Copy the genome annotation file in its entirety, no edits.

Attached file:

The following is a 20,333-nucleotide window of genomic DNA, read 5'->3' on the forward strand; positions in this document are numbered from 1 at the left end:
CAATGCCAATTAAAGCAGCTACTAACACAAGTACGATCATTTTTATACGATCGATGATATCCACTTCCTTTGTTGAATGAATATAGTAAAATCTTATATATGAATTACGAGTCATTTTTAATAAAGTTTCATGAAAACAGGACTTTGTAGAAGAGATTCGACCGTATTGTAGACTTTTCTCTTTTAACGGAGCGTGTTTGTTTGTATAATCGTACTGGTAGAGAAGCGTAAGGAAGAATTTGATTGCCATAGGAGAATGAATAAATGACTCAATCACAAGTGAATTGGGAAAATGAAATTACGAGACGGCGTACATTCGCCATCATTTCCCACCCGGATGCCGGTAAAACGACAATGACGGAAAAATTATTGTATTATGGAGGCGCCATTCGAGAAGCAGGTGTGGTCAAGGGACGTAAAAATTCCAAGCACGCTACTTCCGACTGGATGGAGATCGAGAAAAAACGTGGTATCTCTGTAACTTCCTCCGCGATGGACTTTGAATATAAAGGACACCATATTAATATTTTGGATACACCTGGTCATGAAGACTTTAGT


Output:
The following is a 20,333-nucleotide window of genomic DNA, read 5'->3' on the forward strand; positions in this document are numbered from 1 at the left end:
CAATGCCAATTAAAGCAGCTACTAACACAAGTACGATCATTTTTATACGATCGATGATATCCACTTCCTTTGTTGAATGAATATAGTAAAATCTTATATATGAATTACGAGTCATTTTTAATAAAGTTTCATGAAAACAGGACTTTGTAGAAGAGATTCGACCGTATTGTAGACTTTTCTCTTTTAACGGAGCGTGTTTGTTTGTATAATCGTACTGGTAGAGAAGCGTAAGGAAGAATTTGATTGCCATAGGAGAATGAATAAATGACTCAATCACAAGTGAATTGGGAAAATGAAATTACGAGACGGCGTACATTCGCCATCATTTCCCACCCGGATGCCGGTAAAACGACAATGACGGAAAAATTATTGTATTATGGAGGCGCCATTCGAGAAGCAGGTGTGGTCAAGGGACGTAAAAATTCCAAGCACGCTACTTCCGACTGGATGGAGATCGAGAAAAAACGTGGTATCTCTGTAACTTCCTCCGCGATGGACTTTGAATATAAAGGACACCATATTAATATTTTGGATACACCTGGTCATGAAGACTTTAGT